Concepts: Pharmacology, Death, Medical statistics, Drug, Adverse drug reaction, French language, Benzodiazepine, French people

28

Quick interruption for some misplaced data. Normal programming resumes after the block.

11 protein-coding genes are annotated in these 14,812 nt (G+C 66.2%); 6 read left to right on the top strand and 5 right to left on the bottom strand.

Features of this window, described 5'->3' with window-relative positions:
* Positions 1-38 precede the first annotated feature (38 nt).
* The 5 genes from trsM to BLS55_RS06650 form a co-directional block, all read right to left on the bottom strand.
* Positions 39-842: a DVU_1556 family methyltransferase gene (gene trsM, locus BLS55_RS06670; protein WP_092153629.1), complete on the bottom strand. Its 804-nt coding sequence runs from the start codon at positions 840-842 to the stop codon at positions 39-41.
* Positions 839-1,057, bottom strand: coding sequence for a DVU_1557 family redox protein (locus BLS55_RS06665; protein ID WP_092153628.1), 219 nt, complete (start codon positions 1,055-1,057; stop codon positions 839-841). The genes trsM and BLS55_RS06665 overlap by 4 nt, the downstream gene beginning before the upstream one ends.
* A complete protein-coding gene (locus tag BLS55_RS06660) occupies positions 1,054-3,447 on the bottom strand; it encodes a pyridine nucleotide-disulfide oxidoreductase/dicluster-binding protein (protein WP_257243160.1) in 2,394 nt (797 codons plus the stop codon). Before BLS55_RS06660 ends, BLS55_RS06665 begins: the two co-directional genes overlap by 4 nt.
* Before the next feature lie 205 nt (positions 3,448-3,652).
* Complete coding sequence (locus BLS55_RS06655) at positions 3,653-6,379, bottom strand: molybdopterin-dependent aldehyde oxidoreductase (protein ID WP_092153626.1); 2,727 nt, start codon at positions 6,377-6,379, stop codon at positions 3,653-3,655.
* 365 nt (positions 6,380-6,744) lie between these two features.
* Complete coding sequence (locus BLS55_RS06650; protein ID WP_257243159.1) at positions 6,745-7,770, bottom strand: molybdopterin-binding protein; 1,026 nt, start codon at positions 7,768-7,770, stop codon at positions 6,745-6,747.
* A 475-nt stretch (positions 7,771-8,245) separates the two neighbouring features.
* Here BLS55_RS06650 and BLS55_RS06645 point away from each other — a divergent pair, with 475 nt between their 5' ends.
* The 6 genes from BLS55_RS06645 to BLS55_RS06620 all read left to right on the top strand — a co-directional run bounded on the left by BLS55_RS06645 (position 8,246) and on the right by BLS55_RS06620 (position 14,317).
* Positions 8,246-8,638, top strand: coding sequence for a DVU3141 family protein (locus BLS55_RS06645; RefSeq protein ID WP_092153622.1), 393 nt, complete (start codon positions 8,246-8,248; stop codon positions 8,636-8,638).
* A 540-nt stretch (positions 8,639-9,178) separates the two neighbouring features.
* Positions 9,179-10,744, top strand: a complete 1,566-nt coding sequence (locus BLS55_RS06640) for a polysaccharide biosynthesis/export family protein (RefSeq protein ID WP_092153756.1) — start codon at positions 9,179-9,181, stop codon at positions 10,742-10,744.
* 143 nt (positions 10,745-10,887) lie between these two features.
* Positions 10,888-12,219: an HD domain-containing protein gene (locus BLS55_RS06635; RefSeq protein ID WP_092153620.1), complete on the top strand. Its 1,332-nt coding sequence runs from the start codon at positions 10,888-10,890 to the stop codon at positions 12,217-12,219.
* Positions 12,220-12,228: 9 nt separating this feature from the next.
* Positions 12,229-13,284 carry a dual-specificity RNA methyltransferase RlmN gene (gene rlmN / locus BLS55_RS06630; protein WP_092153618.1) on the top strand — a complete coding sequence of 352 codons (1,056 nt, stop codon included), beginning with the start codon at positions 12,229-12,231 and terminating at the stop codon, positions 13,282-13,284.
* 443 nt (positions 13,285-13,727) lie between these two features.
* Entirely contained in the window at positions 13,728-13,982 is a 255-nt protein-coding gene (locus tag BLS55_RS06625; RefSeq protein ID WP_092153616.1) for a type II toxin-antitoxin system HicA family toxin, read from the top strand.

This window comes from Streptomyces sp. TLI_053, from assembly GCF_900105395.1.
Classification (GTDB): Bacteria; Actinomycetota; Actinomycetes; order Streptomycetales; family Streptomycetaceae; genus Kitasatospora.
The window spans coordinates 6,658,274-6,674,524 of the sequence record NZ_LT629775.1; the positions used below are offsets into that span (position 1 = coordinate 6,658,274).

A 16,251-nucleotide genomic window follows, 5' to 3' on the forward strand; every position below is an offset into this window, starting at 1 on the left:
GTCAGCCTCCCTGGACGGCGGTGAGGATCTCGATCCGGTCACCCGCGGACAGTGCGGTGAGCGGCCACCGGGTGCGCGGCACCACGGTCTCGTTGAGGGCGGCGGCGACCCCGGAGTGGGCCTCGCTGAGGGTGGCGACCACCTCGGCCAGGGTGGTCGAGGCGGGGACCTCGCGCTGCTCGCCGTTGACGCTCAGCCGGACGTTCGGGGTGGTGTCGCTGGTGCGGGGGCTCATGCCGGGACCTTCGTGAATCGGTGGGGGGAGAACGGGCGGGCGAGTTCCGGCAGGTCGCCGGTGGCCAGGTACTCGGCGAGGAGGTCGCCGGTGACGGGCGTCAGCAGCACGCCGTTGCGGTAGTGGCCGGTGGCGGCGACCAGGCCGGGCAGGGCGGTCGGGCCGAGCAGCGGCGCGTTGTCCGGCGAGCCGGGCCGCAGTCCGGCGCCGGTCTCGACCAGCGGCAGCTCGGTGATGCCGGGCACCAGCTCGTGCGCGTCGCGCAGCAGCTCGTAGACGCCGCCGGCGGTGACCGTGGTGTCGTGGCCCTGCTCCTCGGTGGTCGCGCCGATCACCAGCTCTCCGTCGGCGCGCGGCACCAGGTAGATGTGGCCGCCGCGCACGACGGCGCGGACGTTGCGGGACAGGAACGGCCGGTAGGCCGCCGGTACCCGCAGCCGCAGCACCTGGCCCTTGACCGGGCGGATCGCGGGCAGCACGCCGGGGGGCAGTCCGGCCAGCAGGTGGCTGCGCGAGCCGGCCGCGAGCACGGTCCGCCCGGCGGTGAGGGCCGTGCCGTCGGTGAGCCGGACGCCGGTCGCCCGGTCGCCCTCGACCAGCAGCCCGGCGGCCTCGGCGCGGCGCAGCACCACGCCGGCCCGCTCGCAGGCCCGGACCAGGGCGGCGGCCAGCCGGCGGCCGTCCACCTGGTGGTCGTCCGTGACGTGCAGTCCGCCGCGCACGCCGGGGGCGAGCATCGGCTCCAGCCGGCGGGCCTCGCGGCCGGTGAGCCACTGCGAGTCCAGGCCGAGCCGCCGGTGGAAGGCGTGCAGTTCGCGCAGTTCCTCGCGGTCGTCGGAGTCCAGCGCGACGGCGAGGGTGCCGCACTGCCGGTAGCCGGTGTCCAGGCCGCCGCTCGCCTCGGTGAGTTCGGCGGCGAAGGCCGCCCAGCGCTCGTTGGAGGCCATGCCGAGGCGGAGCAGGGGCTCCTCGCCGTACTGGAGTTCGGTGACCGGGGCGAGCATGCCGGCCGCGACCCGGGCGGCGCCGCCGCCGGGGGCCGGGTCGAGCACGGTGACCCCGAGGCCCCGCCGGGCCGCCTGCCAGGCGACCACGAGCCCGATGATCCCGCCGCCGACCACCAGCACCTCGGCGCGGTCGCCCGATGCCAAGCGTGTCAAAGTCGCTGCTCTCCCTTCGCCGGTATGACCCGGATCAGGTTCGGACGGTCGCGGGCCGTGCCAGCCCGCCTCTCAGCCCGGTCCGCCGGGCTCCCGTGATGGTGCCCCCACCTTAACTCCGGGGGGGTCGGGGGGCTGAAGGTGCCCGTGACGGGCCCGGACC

BACKGROUND: The aims of this study were to: (1) evaluate the psychometric properties of a French Canadian version of the Hospital Anxiety and Depression Scale (HADS-FC) in a large population of primary care patients in Quebec, Canada; (2) conduct a transcultural validation of the original HADS in a subsample of English-speaking patients; (3) explore HADS properties in subgroups with or without multimorbidity. METHODS: A sample of 14,833 adults recruited in 64 primary care clinics completed the HADS, including 3,382 patients at elevated risk of mental disorders that also completed the Composite International Diagnostic Interview-Simplified (CIDIS). The HADS' internal consistency and discriminant validity were assessed, its factor structure was evaluated, and receiver operating characteristic (ROC) analyses were undertaken to evaluate its case finding abilities. RESULTS: The HADS-FC had good reliability (Cronbach’s alphas ranging from 0.79 to 0.89 depending on language version and subscales) and discriminant validity, and a two-factor structure reflecting anxiety and depression factors. Results were similar in patient subgroups with or without multimorbidity. Optimal cut-off values were calculated: HADS: ≥16 (sensitivity 62%, specificity 77%), HADS-A: ≥10 (sensitivity 66%, specificity 73%) and HADS-D:≥7 (sensitivity 65%, specificity 75%). LIMITATIONS: Our cohort selection process and use of the CIDIS as a gold standard may have contributed to the limited case-finding performance of the HADS-FC. CONCLUSIONS: The HADS-FC and English HADS presented good psychometric properties in primary care patients, including patients with and without multimorbidity. However, its performance as a screening instrument in these settings with patients of varying clinical profiles requires more scrutiny.